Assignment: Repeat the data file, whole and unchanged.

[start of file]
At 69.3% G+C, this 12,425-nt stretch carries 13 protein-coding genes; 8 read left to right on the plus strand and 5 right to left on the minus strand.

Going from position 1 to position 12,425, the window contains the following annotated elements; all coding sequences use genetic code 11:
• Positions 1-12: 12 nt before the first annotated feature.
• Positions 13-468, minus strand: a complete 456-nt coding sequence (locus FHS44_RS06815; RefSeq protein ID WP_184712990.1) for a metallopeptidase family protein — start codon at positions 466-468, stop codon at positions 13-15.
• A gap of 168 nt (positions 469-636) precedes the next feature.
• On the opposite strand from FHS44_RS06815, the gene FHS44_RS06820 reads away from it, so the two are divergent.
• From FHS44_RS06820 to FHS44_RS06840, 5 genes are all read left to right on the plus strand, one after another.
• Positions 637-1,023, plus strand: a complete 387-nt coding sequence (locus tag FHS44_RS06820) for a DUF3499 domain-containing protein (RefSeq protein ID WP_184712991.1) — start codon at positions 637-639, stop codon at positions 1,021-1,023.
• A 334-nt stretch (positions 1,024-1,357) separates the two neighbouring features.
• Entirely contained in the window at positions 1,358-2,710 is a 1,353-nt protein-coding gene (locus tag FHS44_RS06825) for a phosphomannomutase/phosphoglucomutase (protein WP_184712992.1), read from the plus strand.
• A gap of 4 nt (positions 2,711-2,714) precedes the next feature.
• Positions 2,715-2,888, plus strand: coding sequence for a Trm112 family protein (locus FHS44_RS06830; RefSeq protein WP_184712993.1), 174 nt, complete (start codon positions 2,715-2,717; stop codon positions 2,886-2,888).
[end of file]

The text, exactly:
At 69.3% G+C, this 12,425-nt stretch carries 13 protein-coding genes; 8 read left to right on the plus strand and 5 right to left on the minus strand.

Going from position 1 to position 12,425, the window contains the following annotated elements; all coding sequences use genetic code 11:
• Positions 1-12: 12 nt before the first annotated feature.
• Positions 13-468, minus strand: a complete 456-nt coding sequence (locus FHS44_RS06815; RefSeq protein ID WP_184712990.1) for a metallopeptidase family protein — start codon at positions 466-468, stop codon at positions 13-15.
• A gap of 168 nt (positions 469-636) precedes the next feature.
• On the opposite strand from FHS44_RS06815, the gene FHS44_RS06820 reads away from it, so the two are divergent.
• From FHS44_RS06820 to FHS44_RS06840, 5 genes are all read left to right on the plus strand, one after another.
• Positions 637-1,023, plus strand: a complete 387-nt coding sequence (locus tag FHS44_RS06820) for a DUF3499 domain-containing protein (RefSeq protein ID WP_184712991.1) — start codon at positions 637-639, stop codon at positions 1,021-1,023.
• A 334-nt stretch (positions 1,024-1,357) separates the two neighbouring features.
• Entirely contained in the window at positions 1,358-2,710 is a 1,353-nt protein-coding gene (locus tag FHS44_RS06825) for a phosphomannomutase/phosphoglucomutase (protein WP_184712992.1), read from the plus strand.
• A gap of 4 nt (positions 2,711-2,714) precedes the next feature.
• Positions 2,715-2,888, plus strand: coding sequence for a Trm112 family protein (locus FHS44_RS06830; RefSeq protein WP_184712993.1), 174 nt, complete (start codon positions 2,715-2,717; stop codon positions 2,886-2,888).